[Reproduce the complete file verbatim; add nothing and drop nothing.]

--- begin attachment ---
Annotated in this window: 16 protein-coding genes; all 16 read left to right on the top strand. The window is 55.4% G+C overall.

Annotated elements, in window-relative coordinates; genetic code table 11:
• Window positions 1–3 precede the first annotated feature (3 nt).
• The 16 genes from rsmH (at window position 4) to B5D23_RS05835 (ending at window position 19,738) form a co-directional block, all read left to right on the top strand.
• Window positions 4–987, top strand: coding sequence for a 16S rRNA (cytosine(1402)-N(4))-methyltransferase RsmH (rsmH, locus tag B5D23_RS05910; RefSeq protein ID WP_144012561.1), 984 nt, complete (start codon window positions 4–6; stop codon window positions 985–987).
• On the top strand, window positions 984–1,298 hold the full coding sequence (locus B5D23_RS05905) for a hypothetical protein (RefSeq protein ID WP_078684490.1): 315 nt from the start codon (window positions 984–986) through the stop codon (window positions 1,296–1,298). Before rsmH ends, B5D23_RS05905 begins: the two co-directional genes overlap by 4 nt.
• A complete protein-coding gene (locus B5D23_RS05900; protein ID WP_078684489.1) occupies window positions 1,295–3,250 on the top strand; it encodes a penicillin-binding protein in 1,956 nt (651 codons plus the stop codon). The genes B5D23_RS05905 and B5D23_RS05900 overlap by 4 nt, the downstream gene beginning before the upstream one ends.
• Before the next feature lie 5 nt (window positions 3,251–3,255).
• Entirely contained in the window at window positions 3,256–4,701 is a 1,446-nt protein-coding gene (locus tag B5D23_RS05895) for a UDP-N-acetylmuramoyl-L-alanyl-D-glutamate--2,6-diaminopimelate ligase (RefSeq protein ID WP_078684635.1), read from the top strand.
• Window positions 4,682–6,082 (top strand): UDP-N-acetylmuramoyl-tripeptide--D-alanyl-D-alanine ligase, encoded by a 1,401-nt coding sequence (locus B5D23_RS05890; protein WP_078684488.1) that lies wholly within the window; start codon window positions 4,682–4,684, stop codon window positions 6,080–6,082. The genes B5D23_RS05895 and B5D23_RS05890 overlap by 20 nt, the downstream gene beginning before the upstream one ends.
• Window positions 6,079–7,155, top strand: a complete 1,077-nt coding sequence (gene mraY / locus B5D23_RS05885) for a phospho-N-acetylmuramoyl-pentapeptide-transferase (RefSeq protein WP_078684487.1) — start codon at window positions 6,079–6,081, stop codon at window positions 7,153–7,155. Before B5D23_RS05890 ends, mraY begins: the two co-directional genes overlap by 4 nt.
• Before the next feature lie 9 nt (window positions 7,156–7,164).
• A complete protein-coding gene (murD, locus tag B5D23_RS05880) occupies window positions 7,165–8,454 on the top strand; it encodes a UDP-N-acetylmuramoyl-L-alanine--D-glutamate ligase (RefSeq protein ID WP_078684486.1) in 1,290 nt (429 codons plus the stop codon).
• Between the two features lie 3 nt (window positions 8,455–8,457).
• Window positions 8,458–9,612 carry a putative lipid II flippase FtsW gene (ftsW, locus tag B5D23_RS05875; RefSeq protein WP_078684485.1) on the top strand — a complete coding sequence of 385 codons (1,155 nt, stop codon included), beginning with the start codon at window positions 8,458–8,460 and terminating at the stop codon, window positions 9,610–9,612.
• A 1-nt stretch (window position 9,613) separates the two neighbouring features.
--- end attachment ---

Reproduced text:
Annotated in this window: 16 protein-coding genes; all 16 read left to right on the top strand. The window is 55.4% G+C overall.

Annotated elements, in window-relative coordinates; genetic code table 11:
• Window positions 1–3 precede the first annotated feature (3 nt).
• The 16 genes from rsmH (at window position 4) to B5D23_RS05835 (ending at window position 19,738) form a co-directional block, all read left to right on the top strand.
• Window positions 4–987, top strand: coding sequence for a 16S rRNA (cytosine(1402)-N(4))-methyltransferase RsmH (rsmH, locus tag B5D23_RS05910; RefSeq protein ID WP_144012561.1), 984 nt, complete (start codon window positions 4–6; stop codon window positions 985–987).
• On the top strand, window positions 984–1,298 hold the full coding sequence (locus B5D23_RS05905) for a hypothetical protein (RefSeq protein ID WP_078684490.1): 315 nt from the start codon (window positions 984–986) through the stop codon (window positions 1,296–1,298). Before rsmH ends, B5D23_RS05905 begins: the two co-directional genes overlap by 4 nt.
• A complete protein-coding gene (locus B5D23_RS05900; protein ID WP_078684489.1) occupies window positions 1,295–3,250 on the top strand; it encodes a penicillin-binding protein in 1,956 nt (651 codons plus the stop codon). The genes B5D23_RS05905 and B5D23_RS05900 overlap by 4 nt, the downstream gene beginning before the upstream one ends.
• Before the next feature lie 5 nt (window positions 3,251–3,255).
• Entirely contained in the window at window positions 3,256–4,701 is a 1,446-nt protein-coding gene (locus tag B5D23_RS05895) for a UDP-N-acetylmuramoyl-L-alanyl-D-glutamate--2,6-diaminopimelate ligase (RefSeq protein ID WP_078684635.1), read from the top strand.
• Window positions 4,682–6,082 (top strand): UDP-N-acetylmuramoyl-tripeptide--D-alanyl-D-alanine ligase, encoded by a 1,401-nt coding sequence (locus B5D23_RS05890; protein WP_078684488.1) that lies wholly within the window; start codon window positions 4,682–4,684, stop codon window positions 6,080–6,082. The genes B5D23_RS05895 and B5D23_RS05890 overlap by 20 nt, the downstream gene beginning before the upstream one ends.
• Window positions 6,079–7,155, top strand: a complete 1,077-nt coding sequence (gene mraY / locus B5D23_RS05885) for a phospho-N-acetylmuramoyl-pentapeptide-transferase (RefSeq protein WP_078684487.1) — start codon at window positions 6,079–6,081, stop codon at window positions 7,153–7,155. Before B5D23_RS05890 ends, mraY begins: the two co-directional genes overlap by 4 nt.
• Before the next feature lie 9 nt (window positions 7,156–7,164).
• A complete protein-coding gene (murD, locus tag B5D23_RS05880) occupies window positions 7,165–8,454 on the top strand; it encodes a UDP-N-acetylmuramoyl-L-alanine--D-glutamate ligase (RefSeq protein ID WP_078684486.1) in 1,290 nt (429 codons plus the stop codon).
• Between the two features lie 3 nt (window positions 8,455–8,457).
• Window positions 8,458–9,612 carry a putative lipid II flippase FtsW gene (ftsW, locus tag B5D23_RS05875; RefSeq protein WP_078684485.1) on the top strand — a complete coding sequence of 385 codons (1,155 nt, stop codon included), beginning with the start codon at window positions 8,458–8,460 and terminating at the stop codon, window positions 9,610–9,612.
• A 1-nt stretch (window position 9,613) separates the two neighbouring features.